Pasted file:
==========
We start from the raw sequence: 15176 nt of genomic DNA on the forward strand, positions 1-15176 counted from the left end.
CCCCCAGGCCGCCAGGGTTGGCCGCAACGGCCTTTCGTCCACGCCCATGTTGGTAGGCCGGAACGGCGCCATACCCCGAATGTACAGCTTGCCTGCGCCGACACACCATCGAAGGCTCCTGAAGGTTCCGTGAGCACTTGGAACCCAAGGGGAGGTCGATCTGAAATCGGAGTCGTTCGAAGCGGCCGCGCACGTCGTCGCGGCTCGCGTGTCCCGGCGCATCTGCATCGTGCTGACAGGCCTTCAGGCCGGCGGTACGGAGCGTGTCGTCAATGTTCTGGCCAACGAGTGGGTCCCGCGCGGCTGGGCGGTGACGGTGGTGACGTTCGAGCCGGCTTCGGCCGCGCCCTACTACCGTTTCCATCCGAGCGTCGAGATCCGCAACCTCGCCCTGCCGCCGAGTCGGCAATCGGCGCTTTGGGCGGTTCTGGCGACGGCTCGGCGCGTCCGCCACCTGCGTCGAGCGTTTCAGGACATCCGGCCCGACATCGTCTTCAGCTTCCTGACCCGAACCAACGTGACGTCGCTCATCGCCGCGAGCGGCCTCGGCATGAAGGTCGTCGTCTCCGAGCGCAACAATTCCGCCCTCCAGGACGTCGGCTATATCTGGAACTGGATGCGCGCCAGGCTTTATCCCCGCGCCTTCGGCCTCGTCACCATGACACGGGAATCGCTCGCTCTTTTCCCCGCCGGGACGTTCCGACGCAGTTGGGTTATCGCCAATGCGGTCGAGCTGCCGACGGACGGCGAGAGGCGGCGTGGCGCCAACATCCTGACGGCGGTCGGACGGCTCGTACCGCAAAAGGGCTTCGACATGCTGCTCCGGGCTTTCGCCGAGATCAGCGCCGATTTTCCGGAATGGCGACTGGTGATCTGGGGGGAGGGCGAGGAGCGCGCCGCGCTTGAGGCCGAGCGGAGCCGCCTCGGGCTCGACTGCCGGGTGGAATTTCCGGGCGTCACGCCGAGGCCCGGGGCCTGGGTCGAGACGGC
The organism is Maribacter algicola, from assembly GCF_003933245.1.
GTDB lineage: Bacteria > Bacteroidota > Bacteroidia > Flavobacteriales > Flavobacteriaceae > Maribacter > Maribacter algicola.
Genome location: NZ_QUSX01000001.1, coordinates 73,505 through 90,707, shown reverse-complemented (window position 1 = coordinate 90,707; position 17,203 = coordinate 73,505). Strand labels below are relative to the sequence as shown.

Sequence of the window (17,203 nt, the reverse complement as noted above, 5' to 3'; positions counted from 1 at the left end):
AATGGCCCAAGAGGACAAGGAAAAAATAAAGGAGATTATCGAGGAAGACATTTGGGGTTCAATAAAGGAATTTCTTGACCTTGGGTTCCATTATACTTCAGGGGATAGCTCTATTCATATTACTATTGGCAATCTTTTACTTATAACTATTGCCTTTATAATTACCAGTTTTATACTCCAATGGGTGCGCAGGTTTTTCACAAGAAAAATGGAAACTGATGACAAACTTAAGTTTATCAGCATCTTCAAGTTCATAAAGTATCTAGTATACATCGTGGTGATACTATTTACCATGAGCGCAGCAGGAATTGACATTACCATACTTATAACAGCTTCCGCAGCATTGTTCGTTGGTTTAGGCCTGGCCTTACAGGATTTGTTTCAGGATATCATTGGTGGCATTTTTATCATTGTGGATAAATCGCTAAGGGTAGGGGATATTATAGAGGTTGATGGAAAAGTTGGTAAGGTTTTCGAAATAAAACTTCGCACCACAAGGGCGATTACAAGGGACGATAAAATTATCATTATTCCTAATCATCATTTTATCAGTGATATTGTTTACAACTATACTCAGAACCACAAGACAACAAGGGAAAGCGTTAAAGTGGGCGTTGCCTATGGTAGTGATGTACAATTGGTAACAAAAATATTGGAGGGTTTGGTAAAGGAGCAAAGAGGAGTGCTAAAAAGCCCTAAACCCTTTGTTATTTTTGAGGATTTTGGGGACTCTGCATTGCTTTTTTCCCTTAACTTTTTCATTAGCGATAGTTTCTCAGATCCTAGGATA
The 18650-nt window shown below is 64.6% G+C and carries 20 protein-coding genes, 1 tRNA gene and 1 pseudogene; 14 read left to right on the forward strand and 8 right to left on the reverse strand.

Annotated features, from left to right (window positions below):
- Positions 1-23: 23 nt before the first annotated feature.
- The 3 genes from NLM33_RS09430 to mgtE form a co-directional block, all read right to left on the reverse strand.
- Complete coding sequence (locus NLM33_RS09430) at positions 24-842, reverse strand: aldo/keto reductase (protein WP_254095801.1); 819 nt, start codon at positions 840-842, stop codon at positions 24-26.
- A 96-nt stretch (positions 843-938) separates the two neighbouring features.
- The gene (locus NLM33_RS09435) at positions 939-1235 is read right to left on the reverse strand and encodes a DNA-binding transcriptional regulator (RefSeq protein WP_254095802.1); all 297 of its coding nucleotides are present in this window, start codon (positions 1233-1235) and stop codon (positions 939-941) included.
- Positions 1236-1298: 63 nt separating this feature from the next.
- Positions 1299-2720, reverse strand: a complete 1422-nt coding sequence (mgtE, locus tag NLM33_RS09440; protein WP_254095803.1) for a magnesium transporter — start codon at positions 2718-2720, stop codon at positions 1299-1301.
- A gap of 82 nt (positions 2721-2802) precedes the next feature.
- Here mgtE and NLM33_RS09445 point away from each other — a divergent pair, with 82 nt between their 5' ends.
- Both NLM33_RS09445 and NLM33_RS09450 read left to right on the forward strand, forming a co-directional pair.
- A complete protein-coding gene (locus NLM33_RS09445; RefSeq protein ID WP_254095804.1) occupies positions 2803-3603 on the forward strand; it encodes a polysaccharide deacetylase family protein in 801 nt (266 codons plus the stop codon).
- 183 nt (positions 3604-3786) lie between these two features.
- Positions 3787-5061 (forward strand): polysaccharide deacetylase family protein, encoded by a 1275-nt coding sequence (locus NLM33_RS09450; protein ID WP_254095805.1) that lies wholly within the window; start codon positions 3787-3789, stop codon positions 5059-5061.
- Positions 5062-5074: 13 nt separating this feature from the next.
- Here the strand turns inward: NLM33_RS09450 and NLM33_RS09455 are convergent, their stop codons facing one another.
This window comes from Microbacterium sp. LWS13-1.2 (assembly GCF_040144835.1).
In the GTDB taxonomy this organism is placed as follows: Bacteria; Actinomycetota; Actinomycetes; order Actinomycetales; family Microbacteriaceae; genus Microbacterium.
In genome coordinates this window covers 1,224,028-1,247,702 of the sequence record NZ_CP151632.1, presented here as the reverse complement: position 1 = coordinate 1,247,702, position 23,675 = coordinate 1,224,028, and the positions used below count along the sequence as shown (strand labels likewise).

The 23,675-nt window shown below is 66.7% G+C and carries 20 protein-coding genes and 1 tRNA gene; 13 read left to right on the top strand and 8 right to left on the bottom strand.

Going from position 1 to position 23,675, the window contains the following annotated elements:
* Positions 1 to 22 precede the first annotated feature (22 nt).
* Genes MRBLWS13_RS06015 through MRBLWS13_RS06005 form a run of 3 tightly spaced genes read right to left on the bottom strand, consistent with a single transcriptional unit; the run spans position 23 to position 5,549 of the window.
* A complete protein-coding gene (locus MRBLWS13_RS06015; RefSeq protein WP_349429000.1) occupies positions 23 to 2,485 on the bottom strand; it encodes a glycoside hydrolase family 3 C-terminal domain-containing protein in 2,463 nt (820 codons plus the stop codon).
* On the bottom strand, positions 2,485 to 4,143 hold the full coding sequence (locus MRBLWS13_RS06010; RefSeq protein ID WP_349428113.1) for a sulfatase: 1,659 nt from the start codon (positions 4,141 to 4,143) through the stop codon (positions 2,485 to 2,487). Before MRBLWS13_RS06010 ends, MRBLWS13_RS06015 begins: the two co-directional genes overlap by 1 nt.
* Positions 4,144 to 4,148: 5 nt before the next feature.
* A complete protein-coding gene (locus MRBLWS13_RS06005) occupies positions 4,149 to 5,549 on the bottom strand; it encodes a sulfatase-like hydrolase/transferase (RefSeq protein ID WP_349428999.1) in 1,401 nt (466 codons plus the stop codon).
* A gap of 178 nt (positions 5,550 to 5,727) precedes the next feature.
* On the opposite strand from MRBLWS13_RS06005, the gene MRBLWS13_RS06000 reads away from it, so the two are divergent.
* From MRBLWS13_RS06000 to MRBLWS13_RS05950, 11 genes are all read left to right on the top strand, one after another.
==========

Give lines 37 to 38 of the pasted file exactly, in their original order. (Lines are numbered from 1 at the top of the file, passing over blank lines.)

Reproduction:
* On the opposite strand from MRBLWS13_RS06005, the gene MRBLWS13_RS06000 reads away from it, so the two are divergent.
* From MRBLWS13_RS06000 to MRBLWS13_RS05950, 11 genes are all read left to right on the top strand, one after another.